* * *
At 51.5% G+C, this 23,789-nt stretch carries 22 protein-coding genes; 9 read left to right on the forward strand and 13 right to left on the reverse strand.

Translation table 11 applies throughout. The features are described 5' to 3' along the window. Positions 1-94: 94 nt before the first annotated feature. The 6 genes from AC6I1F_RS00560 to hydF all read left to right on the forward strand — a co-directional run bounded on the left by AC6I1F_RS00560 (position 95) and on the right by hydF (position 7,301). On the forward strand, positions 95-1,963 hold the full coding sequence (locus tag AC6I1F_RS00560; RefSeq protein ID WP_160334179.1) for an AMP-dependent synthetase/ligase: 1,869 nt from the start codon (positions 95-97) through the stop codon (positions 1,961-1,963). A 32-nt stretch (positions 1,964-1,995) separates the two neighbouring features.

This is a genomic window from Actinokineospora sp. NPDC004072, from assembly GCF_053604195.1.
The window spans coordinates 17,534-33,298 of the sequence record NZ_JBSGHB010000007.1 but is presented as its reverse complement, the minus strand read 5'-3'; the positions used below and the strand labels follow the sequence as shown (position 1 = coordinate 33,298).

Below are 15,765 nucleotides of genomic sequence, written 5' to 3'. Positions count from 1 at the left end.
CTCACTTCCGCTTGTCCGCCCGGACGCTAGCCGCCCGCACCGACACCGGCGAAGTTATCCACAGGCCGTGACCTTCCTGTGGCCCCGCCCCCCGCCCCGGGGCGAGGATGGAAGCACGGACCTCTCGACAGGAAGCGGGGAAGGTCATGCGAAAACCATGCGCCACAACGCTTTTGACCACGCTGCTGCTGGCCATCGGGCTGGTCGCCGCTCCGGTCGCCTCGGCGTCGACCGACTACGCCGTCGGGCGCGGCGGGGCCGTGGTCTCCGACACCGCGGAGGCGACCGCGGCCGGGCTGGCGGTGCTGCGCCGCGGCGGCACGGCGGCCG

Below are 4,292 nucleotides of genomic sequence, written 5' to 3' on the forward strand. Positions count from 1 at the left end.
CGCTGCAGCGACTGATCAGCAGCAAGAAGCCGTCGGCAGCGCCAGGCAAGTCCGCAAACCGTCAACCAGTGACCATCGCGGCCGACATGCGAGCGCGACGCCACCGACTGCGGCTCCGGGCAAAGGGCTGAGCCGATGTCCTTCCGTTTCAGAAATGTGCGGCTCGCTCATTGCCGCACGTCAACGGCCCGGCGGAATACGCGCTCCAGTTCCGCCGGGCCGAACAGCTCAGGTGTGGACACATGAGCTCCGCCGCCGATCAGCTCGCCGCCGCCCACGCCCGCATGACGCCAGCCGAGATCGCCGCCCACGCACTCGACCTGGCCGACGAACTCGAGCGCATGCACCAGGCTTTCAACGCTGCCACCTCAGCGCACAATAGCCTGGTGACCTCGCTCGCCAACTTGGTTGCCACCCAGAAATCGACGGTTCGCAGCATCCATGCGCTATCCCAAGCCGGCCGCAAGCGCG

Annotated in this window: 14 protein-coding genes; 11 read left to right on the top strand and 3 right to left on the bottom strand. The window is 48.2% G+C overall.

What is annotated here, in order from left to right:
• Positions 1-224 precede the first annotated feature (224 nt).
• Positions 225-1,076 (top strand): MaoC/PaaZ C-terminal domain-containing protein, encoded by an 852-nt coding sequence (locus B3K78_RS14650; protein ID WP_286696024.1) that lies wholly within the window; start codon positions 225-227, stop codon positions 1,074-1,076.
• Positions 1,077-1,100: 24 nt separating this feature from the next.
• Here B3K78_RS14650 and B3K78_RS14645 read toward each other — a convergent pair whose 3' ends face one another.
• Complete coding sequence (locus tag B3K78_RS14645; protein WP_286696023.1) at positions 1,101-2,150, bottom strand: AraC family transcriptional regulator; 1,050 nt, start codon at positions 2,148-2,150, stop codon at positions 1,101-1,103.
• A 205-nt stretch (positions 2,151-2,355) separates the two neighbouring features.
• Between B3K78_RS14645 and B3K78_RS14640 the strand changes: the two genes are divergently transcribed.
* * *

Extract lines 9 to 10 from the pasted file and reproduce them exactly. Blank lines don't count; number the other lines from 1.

Annotated in this window: 14 protein-coding genes; 11 read left to right on the top strand and 3 right to left on the bottom strand. The window is 48.2% G+C overall.

What is annotated here, in order from left to right: